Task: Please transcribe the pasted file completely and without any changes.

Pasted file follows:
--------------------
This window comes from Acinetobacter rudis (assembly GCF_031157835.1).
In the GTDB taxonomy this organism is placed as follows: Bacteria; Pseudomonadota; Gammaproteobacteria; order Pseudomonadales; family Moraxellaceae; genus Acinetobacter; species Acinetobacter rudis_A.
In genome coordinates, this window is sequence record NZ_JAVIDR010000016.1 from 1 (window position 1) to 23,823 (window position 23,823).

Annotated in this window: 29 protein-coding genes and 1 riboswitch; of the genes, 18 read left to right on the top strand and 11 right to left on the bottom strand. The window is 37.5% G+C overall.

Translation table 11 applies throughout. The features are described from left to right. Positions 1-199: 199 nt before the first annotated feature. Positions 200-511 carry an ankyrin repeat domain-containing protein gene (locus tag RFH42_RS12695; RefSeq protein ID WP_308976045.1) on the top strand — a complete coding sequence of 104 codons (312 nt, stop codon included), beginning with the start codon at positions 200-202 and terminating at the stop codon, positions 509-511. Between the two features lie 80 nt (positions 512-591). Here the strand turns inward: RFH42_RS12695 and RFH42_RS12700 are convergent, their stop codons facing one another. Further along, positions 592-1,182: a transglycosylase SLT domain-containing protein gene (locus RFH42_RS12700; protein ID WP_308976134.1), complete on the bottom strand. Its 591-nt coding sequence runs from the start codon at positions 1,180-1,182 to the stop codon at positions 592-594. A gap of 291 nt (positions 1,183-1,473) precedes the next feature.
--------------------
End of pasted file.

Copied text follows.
This window comes from Acinetobacter rudis (assembly GCF_031157835.1).
In the GTDB taxonomy this organism is placed as follows: Bacteria; Pseudomonadota; Gammaproteobacteria; order Pseudomonadales; family Moraxellaceae; genus Acinetobacter; species Acinetobacter rudis_A.
In genome coordinates, this window is sequence record NZ_JAVIDR010000016.1 from 1 (window position 1) to 23,823 (window position 23,823).

Annotated in this window: 29 protein-coding genes and 1 riboswitch; of the genes, 18 read left to right on the top strand and 11 right to left on the bottom strand. The window is 37.5% G+C overall.

Translation table 11 applies throughout. The features are described from left to right. Positions 1-199: 199 nt before the first annotated feature. Positions 200-511 carry an ankyrin repeat domain-containing protein gene (locus tag RFH42_RS12695; RefSeq protein ID WP_308976045.1) on the top strand — a complete coding sequence of 104 codons (312 nt, stop codon included), beginning with the start codon at positions 200-202 and terminating at the stop codon, positions 509-511. Between the two features lie 80 nt (positions 512-591). Here the strand turns inward: RFH42_RS12695 and RFH42_RS12700 are convergent, their stop codons facing one another. Further along, positions 592-1,182: a transglycosylase SLT domain-containing protein gene (locus RFH42_RS12700; protein ID WP_308976134.1), complete on the bottom strand. Its 591-nt coding sequence runs from the start codon at positions 1,180-1,182 to the stop codon at positions 592-594. A gap of 291 nt (positions 1,183-1,473) precedes the next feature.